5. I have a tween in the house so I find myself gravitating towards YA to 'keep up' with what's going on in the teen scene. They are also a good reminder for me because I was a teen sooo long ago that I forget the angst that I went through and in dealing with my son, it helps.

    If I did not have a tween in the house though, I probably wouldn't pay too much attention to genre.

  6. There's definitely plenty of fluff out there for YA, just as there is for middle-aged housewives. Avoid it like the plague!

    But from what I've heard, Kephart and Collins seem like good authors to start with.

  7. I think of YA books in categories sort of like I think of kids' TV shows. I can watch old Muppet Show episodes or some original Looney Toons episodes that I enjoyed as a kid and find layers of messages that amuse me as an adult. I watch some other kids' TV from the 80s and wonder how I sat through it the first time.

    I still enjoy well-written, layered stories that draw on some of the common experiences we had as teenagers (especially questions of identity and purpose that we may not deal with every day as "adults"). Other books I don't enjoy because I do feel too "old" for them (and might have felt too old for them as a teen).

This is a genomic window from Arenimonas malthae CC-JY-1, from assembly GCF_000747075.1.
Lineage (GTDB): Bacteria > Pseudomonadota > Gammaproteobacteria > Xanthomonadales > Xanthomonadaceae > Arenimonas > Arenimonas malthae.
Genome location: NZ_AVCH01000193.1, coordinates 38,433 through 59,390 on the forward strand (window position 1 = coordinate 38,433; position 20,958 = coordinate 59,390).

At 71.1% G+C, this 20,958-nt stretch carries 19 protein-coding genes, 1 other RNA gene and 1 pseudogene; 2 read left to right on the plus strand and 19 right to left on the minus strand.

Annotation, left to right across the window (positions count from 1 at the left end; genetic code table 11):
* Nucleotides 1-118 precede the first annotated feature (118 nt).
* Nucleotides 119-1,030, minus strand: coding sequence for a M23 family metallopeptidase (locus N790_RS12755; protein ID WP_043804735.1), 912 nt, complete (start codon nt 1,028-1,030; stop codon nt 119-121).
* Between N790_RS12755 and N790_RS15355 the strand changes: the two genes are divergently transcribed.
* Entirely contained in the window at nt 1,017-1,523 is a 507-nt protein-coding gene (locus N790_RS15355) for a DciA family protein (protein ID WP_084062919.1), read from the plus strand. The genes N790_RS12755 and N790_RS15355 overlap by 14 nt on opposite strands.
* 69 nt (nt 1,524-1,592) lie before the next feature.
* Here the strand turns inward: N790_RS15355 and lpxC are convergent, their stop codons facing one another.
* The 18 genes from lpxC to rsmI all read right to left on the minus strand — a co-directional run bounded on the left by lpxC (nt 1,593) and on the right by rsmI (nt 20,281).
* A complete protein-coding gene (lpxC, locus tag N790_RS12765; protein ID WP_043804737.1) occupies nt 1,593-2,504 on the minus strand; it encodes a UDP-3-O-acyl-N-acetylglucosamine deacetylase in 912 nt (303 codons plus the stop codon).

8. Rebecca – I think that's part of of what's held me back. I've raised one child through his teens and into young adulthood, I have one teen right now, and the youngest will be in his teens all too soon. There's plenty of teen angst at home, thanks :-).

    Jeanne – My stepdaughter is about to turn 15, and that's one reason I'm more interested in YA right now. I'd love to be able to recommend books to her and talk about them, but I need to know about them first.